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Southeast Asia (SEA) is becoming a vibrant ecosystem for the web3 industry. The region presents huge opportunities for the digital economy, due to its high consumption of internet-based services as well as the presence of a relatively young but significantly unbanked/underbanked population.
These circumstances have resulted in Southeast Asian countries having some of the highest adoption rates of blockchain technology and cryptocurrencies. Data from blockchain analytics firms Chainalysis suggests that along with Central Asia and Oceania, Southeast Asia is the third-fastest growing region globally, with Vietnam coming in as the top country in the firm’s Global Crypto Adoption Index. Both Vietnam and Thailand are also ranked second and third respectively on the Global DeFi Adoption Index.
According to a June report by White Star Capital, more than 600 blockchain/crypto-based companies are headquartered in Southeast Asia, with approximately US$3.3 billion worth of venture capital investment flowing into the region’s digital assets startups/ companies.
“SEA has been an incredible source of innovation for crypto. Some of the largest consumer and enterprise facing crypto companies have been born from or are located in SEA and we will continue to see this moving forward,” Chia Jeng Yang, Investor at Pantera Capital, told Blockhead.
In 2021, Pantera Capital led the Series A funding round for Pintu, an Indonesia-based crypto trading platform that recently bagged a US$113 million Series B funding round from Intudo Ventures, Lightspeed, Northstar Group, and Pantera Capital.
“Growth rounds in crypto have been impacted just as they have been across the venture markets globally and I don’t think we’ll see very many large growth deals this year unless it’s a clear market leader coming out to raise,” said Hemant Mohapatra, partner at Lightspeed Capital, in a conversation with Blockhead about how funding during this crypto winter has been affected.
In May 2022, global venture funding into crypto dropped below US$40 billion for the first time in more than a year, according to Crunchbase data. However, more than US$2.5 billion of investments into Southeast Asia’s crypto startups/companies (out of the total US$3.3 billion) occurred within the past 18 months, with the region on track to surpassing the total amount of investments made in 2021 despite the recent market downturn.
Shaun Heng, head of Spartan Labs, believes that projects have become more cautious in initiating raises, and funds are finding it harder to raise capital. However, this also means that there are opportunities for bargains.
Read more: Is Web3 Just Web2 in Disguise?
“Investments have definitely been affected pretty hard especially with the degree of sell-offs from large crypto insolvency and macro headwinds,” Heng told Blockhead.
“On the bright side, valuations have become more reasonable as compared to at the start of the year, which could set funds up for spectacular returns in the future,” he added.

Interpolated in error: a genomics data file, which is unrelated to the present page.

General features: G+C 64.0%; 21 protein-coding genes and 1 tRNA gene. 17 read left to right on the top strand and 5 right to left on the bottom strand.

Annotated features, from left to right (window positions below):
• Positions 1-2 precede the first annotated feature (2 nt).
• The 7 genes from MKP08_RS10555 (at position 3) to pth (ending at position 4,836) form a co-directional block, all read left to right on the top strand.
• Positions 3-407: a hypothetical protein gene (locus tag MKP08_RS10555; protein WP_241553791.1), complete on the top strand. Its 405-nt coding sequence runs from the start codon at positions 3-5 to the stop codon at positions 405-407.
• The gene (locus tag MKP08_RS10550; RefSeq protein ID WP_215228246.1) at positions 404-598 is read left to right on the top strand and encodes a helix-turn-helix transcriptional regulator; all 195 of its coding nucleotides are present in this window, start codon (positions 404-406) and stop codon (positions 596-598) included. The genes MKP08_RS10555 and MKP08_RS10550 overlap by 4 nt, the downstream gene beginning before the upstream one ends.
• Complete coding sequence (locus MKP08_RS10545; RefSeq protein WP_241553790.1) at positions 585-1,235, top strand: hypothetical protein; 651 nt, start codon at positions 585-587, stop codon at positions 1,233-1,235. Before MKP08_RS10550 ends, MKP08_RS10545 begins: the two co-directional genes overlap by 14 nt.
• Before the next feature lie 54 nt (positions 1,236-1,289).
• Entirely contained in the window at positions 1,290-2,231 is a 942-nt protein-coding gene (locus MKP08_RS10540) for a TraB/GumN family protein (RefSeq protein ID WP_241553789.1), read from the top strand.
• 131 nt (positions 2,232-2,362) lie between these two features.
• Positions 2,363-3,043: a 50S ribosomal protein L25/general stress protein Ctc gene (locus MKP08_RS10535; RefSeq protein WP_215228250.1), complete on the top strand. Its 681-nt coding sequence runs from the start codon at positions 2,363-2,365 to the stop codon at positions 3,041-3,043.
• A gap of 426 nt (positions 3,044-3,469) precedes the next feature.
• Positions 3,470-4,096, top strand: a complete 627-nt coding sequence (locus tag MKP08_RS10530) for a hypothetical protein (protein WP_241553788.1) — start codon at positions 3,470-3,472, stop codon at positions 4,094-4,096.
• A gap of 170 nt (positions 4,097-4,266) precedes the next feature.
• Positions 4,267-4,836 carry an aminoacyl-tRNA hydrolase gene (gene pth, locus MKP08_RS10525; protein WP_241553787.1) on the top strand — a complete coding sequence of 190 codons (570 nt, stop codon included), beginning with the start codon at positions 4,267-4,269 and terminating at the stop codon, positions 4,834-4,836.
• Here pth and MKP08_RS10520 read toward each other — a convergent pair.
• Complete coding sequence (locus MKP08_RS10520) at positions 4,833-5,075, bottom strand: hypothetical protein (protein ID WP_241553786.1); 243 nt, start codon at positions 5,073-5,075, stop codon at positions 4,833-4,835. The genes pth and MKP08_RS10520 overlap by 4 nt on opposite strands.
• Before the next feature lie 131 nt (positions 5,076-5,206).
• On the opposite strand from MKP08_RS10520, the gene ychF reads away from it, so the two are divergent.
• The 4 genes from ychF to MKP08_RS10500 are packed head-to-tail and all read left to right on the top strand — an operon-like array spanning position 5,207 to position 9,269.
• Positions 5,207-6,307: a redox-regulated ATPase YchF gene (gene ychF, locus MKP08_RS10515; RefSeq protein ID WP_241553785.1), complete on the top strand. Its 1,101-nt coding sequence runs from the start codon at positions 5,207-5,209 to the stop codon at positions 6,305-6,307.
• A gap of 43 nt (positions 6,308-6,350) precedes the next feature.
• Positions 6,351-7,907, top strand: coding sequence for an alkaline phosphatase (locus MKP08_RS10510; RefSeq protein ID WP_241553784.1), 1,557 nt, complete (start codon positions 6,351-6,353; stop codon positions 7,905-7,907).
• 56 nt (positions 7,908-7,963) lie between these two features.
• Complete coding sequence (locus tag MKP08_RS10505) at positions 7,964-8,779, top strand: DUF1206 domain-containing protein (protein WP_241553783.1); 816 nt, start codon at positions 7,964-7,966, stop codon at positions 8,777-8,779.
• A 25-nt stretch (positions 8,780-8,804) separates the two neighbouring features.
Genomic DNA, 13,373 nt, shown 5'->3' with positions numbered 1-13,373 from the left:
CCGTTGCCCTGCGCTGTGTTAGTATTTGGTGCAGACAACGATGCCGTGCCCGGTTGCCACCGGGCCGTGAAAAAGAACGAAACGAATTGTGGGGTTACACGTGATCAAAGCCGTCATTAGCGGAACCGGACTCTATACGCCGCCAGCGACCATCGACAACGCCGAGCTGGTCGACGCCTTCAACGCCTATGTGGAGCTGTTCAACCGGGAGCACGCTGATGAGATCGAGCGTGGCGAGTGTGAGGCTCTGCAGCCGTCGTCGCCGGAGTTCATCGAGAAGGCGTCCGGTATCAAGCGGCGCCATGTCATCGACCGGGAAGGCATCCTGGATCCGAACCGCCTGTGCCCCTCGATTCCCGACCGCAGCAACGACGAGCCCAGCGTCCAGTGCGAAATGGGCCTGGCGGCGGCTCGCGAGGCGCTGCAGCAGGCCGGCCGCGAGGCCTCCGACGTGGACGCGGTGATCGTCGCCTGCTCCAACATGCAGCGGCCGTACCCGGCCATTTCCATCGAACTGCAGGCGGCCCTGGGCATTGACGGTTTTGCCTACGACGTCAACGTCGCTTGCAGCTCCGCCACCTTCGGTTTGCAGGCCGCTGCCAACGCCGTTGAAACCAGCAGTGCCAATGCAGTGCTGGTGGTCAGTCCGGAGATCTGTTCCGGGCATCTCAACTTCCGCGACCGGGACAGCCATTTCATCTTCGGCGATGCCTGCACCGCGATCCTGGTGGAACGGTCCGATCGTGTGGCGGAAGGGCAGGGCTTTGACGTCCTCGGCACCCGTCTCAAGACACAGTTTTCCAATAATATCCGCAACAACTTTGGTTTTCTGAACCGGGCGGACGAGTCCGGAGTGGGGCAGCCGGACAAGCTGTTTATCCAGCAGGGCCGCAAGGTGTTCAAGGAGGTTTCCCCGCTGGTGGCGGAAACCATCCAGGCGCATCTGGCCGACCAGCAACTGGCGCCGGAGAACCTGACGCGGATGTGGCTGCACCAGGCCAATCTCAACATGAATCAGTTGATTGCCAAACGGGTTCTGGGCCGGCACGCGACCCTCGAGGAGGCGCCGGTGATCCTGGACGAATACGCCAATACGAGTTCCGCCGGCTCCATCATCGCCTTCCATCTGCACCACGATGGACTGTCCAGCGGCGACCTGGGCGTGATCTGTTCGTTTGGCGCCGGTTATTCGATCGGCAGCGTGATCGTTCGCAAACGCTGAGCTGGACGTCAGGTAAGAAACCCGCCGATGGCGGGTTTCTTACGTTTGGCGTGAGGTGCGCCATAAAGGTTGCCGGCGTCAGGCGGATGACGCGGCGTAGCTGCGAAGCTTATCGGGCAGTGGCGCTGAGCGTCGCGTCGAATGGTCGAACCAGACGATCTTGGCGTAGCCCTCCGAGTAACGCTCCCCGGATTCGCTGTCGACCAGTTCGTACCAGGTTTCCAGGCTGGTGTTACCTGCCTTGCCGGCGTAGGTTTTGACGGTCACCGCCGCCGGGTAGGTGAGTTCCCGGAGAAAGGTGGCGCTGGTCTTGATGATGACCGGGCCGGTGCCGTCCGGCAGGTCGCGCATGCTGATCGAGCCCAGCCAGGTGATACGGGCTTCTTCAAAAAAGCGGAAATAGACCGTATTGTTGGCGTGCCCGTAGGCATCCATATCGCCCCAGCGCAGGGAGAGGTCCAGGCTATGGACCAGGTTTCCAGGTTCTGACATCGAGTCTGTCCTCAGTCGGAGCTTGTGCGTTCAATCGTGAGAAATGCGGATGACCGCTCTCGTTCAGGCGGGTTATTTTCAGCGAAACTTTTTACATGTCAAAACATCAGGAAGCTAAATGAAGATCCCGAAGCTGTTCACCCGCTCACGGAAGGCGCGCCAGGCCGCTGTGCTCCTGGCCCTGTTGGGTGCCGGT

What’s Next for Southeast Asia?
While GameFi exploded in popularity in Southeast Asia last year during the bull market, the hype surrounding this new form of finance has seemingly died down, with once-prominent projects such as Axie Infinity suffering significant declines in their token prices due to hacks and macroeconomic conditions.
According to Mohapatra, there are still “interesting” GameFi companies coming from SEA countries like Vietnam, Philippines, and Indonesia, but project founders are beginning to realise that they need to offer an actual product for its users, instead of relying purely on hype to drive up prices within the short-term.
“Founders have wisened up to the fact that incentive-led models of player acquisition can also suffer from swift economic death spirals once incentives dry up especially in the absence of a highly engaging product to retain users,” he said.
For Heng, both gaming and GameFi have already lost quite a bit of their initial momentum.
“Many people realise how hard it is to form a game with good long-term tokenomics, with the final blows being the collapse of Axie and the decline of StepN,” he said, adding that developing actual high quality games require a significant amount of capital and time.
“With the short attention span of the average crypto investor, that compounds the difficulty of making a game that is good and that people can remain interested in through its development stages,” he added.
Heng also noted that while VCs are still actively exploring all the verticals of Web3 including DeFi, GameFi, and NFTs, they are also looking into other sectors such as data analytics, Layer-2 roll-ups, and privacy solutions.
Southeast Asia may be an ideal incubator for the still-nascent web3 space, but it also means that the region could quickly become overrun with poorly-designed projects that are simply just in it to capitalise on speculation and hype.
It’s therefore imperative for investors to shift their narrative towards more financially sound, or as Heng explained, less “ponzi-esque” projects which can generate actual cashflow in the long-run.